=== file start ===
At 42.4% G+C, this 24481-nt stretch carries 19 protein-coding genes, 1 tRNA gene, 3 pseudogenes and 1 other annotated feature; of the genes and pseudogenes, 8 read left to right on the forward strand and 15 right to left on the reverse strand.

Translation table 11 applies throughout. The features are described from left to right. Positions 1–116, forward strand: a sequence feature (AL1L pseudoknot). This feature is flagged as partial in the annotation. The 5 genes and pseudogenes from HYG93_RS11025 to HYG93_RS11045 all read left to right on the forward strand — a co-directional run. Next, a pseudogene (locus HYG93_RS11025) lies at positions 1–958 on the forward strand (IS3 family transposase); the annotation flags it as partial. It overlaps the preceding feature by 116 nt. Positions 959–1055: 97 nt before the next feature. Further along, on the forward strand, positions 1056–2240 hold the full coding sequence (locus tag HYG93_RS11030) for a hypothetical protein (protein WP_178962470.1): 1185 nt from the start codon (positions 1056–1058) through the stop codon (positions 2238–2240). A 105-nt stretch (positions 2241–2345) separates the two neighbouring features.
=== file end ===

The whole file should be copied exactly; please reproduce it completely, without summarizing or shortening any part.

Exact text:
At 42.4% G+C, this 24481-nt stretch carries 19 protein-coding genes, 1 tRNA gene, 3 pseudogenes and 1 other annotated feature; of the genes and pseudogenes, 8 read left to right on the forward strand and 15 right to left on the reverse strand.

Translation table 11 applies throughout. The features are described from left to right. Positions 1–116, forward strand: a sequence feature (AL1L pseudoknot). This feature is flagged as partial in the annotation. The 5 genes and pseudogenes from HYG93_RS11025 to HYG93_RS11045 all read left to right on the forward strand — a co-directional run. Next, a pseudogene (locus HYG93_RS11025) lies at positions 1–958 on the forward strand (IS3 family transposase); the annotation flags it as partial. It overlaps the preceding feature by 116 nt. Positions 959–1055: 97 nt before the next feature. Further along, on the forward strand, positions 1056–2240 hold the full coding sequence (locus tag HYG93_RS11030) for a hypothetical protein (protein WP_178962470.1): 1185 nt from the start codon (positions 1056–1058) through the stop codon (positions 2238–2240). A 105-nt stretch (positions 2241–2345) separates the two neighbouring features.